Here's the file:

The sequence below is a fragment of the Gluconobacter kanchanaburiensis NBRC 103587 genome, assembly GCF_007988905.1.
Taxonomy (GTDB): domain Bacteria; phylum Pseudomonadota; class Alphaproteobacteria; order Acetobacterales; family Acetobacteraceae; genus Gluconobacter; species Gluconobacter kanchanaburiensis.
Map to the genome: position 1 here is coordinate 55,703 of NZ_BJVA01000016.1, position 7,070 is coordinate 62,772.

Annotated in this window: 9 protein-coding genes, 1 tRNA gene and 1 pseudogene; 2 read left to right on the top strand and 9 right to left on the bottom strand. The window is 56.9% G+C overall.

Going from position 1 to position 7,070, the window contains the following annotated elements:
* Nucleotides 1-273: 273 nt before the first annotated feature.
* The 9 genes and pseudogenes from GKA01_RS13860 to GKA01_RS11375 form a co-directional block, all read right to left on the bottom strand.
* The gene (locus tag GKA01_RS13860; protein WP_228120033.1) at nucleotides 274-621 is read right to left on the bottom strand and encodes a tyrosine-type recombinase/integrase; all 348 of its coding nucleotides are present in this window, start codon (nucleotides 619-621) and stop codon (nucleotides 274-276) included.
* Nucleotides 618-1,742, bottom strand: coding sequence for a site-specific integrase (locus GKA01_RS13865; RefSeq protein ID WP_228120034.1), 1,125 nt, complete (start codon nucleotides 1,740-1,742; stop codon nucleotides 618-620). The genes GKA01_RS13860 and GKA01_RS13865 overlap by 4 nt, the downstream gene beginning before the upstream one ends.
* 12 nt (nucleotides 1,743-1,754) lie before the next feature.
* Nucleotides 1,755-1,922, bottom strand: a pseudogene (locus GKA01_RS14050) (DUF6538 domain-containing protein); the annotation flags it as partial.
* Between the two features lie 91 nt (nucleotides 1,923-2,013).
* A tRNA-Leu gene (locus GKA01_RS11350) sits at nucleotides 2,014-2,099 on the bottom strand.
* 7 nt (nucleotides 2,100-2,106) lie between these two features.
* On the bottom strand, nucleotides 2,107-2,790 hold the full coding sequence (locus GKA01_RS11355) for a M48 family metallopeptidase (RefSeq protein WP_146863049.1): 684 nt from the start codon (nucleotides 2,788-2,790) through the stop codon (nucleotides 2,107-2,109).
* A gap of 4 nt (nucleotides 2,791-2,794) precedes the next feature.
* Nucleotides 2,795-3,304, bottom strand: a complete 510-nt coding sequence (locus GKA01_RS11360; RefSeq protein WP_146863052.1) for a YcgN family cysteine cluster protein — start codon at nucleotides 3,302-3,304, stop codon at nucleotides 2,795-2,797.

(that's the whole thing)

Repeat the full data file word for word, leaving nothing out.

The sequence below is a fragment of the Gluconobacter kanchanaburiensis NBRC 103587 genome, assembly GCF_007988905.1.
Taxonomy (GTDB): domain Bacteria; phylum Pseudomonadota; class Alphaproteobacteria; order Acetobacterales; family Acetobacteraceae; genus Gluconobacter; species Gluconobacter kanchanaburiensis.
Map to the genome: position 1 here is coordinate 55,703 of NZ_BJVA01000016.1, position 7,070 is coordinate 62,772.

Annotated in this window: 9 protein-coding genes, 1 tRNA gene and 1 pseudogene; 2 read left to right on the top strand and 9 right to left on the bottom strand. The window is 56.9% G+C overall.

Going from position 1 to position 7,070, the window contains the following annotated elements:
* Nucleotides 1-273: 273 nt before the first annotated feature.
* The 9 genes and pseudogenes from GKA01_RS13860 to GKA01_RS11375 form a co-directional block, all read right to left on the bottom strand.
* The gene (locus tag GKA01_RS13860; protein WP_228120033.1) at nucleotides 274-621 is read right to left on the bottom strand and encodes a tyrosine-type recombinase/integrase; all 348 of its coding nucleotides are present in this window, start codon (nucleotides 619-621) and stop codon (nucleotides 274-276) included.
* Nucleotides 618-1,742, bottom strand: coding sequence for a site-specific integrase (locus GKA01_RS13865; RefSeq protein ID WP_228120034.1), 1,125 nt, complete (start codon nucleotides 1,740-1,742; stop codon nucleotides 618-620). The genes GKA01_RS13860 and GKA01_RS13865 overlap by 4 nt, the downstream gene beginning before the upstream one ends.
* 12 nt (nucleotides 1,743-1,754) lie before the next feature.
* Nucleotides 1,755-1,922, bottom strand: a pseudogene (locus GKA01_RS14050) (DUF6538 domain-containing protein); the annotation flags it as partial.
* Between the two features lie 91 nt (nucleotides 1,923-2,013).
* A tRNA-Leu gene (locus GKA01_RS11350) sits at nucleotides 2,014-2,099 on the bottom strand.
* 7 nt (nucleotides 2,100-2,106) lie between these two features.
* On the bottom strand, nucleotides 2,107-2,790 hold the full coding sequence (locus GKA01_RS11355) for a M48 family metallopeptidase (RefSeq protein WP_146863049.1): 684 nt from the start codon (nucleotides 2,788-2,790) through the stop codon (nucleotides 2,107-2,109).
* A gap of 4 nt (nucleotides 2,791-2,794) precedes the next feature.
* Nucleotides 2,795-3,304, bottom strand: a complete 510-nt coding sequence (locus GKA01_RS11360; RefSeq protein WP_146863052.1) for a YcgN family cysteine cluster protein — start codon at nucleotides 3,302-3,304, stop codon at nucleotides 2,795-2,797.